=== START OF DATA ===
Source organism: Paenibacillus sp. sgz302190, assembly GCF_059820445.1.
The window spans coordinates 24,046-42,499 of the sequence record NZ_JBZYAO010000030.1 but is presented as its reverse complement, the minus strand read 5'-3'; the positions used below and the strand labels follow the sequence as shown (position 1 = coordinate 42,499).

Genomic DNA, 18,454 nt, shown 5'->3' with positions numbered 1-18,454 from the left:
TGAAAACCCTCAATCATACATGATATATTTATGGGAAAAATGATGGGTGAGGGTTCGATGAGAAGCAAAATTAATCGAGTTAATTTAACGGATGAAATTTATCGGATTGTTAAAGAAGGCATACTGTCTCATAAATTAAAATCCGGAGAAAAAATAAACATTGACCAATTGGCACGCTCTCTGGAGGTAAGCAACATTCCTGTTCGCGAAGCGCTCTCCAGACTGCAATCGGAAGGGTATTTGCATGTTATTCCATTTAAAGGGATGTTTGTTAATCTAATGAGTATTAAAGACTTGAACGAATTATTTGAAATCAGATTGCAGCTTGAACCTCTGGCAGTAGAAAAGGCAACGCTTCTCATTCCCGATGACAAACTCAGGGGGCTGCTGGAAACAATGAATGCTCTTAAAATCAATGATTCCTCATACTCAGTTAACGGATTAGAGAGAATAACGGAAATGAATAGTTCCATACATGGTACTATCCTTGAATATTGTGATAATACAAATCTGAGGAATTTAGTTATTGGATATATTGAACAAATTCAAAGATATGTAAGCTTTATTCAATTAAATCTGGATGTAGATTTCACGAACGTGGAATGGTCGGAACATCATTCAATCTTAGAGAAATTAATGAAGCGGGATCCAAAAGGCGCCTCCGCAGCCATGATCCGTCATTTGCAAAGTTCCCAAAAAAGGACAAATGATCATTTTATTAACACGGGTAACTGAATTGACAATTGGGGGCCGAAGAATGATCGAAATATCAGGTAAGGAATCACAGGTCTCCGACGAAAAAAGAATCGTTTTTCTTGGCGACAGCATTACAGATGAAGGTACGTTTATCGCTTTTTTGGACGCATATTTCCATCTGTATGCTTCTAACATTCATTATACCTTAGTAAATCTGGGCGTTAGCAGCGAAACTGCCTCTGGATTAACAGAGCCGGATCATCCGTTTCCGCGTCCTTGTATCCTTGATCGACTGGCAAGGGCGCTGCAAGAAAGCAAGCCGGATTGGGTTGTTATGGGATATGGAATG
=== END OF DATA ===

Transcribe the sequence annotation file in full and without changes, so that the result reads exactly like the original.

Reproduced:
Source organism: Paenibacillus sp. sgz302190, assembly GCF_059820445.1.
The window spans coordinates 24,046-42,499 of the sequence record NZ_JBZYAO010000030.1 but is presented as its reverse complement, the minus strand read 5'-3'; the positions used below and the strand labels follow the sequence as shown (position 1 = coordinate 42,499).

Genomic DNA, 18,454 nt, shown 5'->3' with positions numbered 1-18,454 from the left:
TGAAAACCCTCAATCATACATGATATATTTATGGGAAAAATGATGGGTGAGGGTTCGATGAGAAGCAAAATTAATCGAGTTAATTTAACGGATGAAATTTATCGGATTGTTAAAGAAGGCATACTGTCTCATAAATTAAAATCCGGAGAAAAAATAAACATTGACCAATTGGCACGCTCTCTGGAGGTAAGCAACATTCCTGTTCGCGAAGCGCTCTCCAGACTGCAATCGGAAGGGTATTTGCATGTTATTCCATTTAAAGGGATGTTTGTTAATCTAATGAGTATTAAAGACTTGAACGAATTATTTGAAATCAGATTGCAGCTTGAACCTCTGGCAGTAGAAAAGGCAACGCTTCTCATTCCCGATGACAAACTCAGGGGGCTGCTGGAAACAATGAATGCTCTTAAAATCAATGATTCCTCATACTCAGTTAACGGATTAGAGAGAATAACGGAAATGAATAGTTCCATACATGGTACTATCCTTGAATATTGTGATAATACAAATCTGAGGAATTTAGTTATTGGATATATTGAACAAATTCAAAGATATGTAAGCTTTATTCAATTAAATCTGGATGTAGATTTCACGAACGTGGAATGGTCGGAACATCATTCAATCTTAGAGAAATTAATGAAGCGGGATCCAAAAGGCGCCTCCGCAGCCATGATCCGTCATTTGCAAAGTTCCCAAAAAAGGACAAATGATCATTTTATTAACACGGGTAACTGAATTGACAATTGGGGGCCGAAGAATGATCGAAATATCAGGTAAGGAATCACAGGTCTCCGACGAAAAAAGAATCGTTTTTCTTGGCGACAGCATTACAGATGAAGGTACGTTTATCGCTTTTTTGGACGCATATTTCCATCTGTATGCTTCTAACATTCATTATACCTTAGTAAATCTGGGCGTTAGCAGCGAAACTGCCTCTGGATTAACAGAGCCGGATCATCCGTTTCCGCGTCCTTGTATCCTTGATCGACTGGCAAGGGCGCTGCAAGAAAGCAAGCCGGATTGGGTTGTTATGGGATATGGAATG